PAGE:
WASHINGTON D.C. - Dr. Anthony Fauci, the nation’s top infectious disease expert, is warning Congress that reopening the economy too soon during the coronavirus pandemic will result in “needless suffering and death.”
Fauci is among the health experts testifying Tuesday to a Senate panel. His testimony comes as President Donald Trump is praising states that are reopening after the prolonged lockdown aimed at controlling the virus’s spread.
Sen. Lamar Alexander, R-Tenn, chairman of the Health, Education, Labor and Pensions Committee, said as the hearing opened that “what our country has done so far in testing is impressive, but not nearly enough.”
Fauci, a member of the coronavirus task force charged with shaping the response to COVID-19, which has killed tens of thousands of people in the U.S., is testifying via video conference after self-quarantining as a White House staffer tested positive for the virus.
With the U.S. economy in free-fall and more than 30 million people unemployed, Trump has been pressuring states to reopen.
Fauci, in a statement to The New York Times, warned that officials should adhere to federal guidelines for a phased reopening, including a “downward trajectory” of positive tests or documented cases of coronavirus over two weeks, robust contact tracing and “sentinel surveillance” testing of asymptomatic people in vulnerable populations, such as nursing homes.
“If we skip over the checkpoints in the guidelines ... then we risk the danger of multiple outbreaks throughout the country,” Fauci wrote. “This will not only result in needless suffering and death, but would actually set us back on our quest to return to normal.”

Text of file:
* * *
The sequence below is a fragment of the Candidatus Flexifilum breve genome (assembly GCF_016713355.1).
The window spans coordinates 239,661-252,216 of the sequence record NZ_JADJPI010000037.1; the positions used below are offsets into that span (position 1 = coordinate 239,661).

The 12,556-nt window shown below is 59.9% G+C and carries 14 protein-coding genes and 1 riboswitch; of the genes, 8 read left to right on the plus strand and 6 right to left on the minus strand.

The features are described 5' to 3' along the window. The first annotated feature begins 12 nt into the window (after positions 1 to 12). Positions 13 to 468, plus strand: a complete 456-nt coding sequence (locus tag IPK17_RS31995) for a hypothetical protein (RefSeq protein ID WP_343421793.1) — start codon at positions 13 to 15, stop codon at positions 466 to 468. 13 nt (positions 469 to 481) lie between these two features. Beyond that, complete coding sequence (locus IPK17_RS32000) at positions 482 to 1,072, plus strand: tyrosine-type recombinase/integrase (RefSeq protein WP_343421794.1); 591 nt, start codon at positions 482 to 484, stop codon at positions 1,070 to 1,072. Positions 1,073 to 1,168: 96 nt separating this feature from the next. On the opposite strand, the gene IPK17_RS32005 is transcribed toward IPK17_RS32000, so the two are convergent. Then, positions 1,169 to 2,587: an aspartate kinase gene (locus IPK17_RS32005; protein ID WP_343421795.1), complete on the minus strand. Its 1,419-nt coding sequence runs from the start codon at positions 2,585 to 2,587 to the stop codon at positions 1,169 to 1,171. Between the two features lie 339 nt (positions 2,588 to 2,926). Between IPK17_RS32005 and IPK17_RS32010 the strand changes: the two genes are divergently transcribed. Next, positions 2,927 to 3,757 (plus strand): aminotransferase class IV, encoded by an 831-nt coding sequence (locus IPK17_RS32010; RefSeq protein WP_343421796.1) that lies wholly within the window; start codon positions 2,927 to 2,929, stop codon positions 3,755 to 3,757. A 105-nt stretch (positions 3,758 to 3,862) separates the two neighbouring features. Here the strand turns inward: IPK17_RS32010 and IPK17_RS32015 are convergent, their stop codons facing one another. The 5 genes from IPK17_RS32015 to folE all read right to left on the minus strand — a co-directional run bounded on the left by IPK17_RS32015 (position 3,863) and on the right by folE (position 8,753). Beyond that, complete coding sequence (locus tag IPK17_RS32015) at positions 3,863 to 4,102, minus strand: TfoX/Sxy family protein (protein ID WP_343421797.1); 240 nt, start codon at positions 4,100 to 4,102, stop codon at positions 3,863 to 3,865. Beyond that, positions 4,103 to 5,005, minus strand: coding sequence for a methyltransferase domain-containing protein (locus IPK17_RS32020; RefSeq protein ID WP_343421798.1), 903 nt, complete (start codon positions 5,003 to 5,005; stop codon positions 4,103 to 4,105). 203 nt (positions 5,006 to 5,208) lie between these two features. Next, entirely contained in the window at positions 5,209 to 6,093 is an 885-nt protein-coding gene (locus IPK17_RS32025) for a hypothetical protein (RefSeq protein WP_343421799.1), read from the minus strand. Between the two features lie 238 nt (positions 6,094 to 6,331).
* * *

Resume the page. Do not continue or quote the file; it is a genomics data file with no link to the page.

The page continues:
A recent Associated Press review determined that 17 states did not meet a key White House benchmark for loosening restrictions — a 14-day downward trajectory in new cases or positive test rates. Yet many of those have begun to reopen or are about to do so, including Alabama, Kentucky, Maine, Mississippi, Missouri, Nebraska, Ohio, Oklahoma, Tennessee and Utah.
Of the 33 states that have had a 14-day downward trajectory of either cases or positive test rates, 25 are partially opened or moving to reopen within days, the AP analysis found. Other states that have not seen a 14-day decline, remain closed despite meeting some benchmarks.
Fauci put himself in quarantine after a White House staffer tested positive for the virus. Alexander also put himself in quarantine after an aide tested positive.
Besides Fauci, of the National Institutes of Health, the other experts include FDA Commissioner Dr. Stephen Hahn and Dr. Robert Redfield, head of the Centers for Disease Control and Prevention — both in self-quarantine—and Adm. Brett Giroir, the coronavirus “testing czar” at the Department of Health and Human Services.
The health committee hearing offers a very different setting from the White House coronavirus task force briefings the administration witnesses have all participated in. Most significantly, Trump will not be controlling the agenda.
Eyeing the November elections, Trump has been eager to restart the economy, urging on protesters who oppose their state governors’ stay-at-home orders and expressing his own confidence that the coronavrius will fade away as summer advances and Americans return to work and other pursuits.
The U.S. has seen at least 1.3 million infections and nearly 81,000 confirmed deaths from the virus, the highest toll in the world by far, according to a tally by Johns Hopkins University.
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The Associated Press contributed to this report.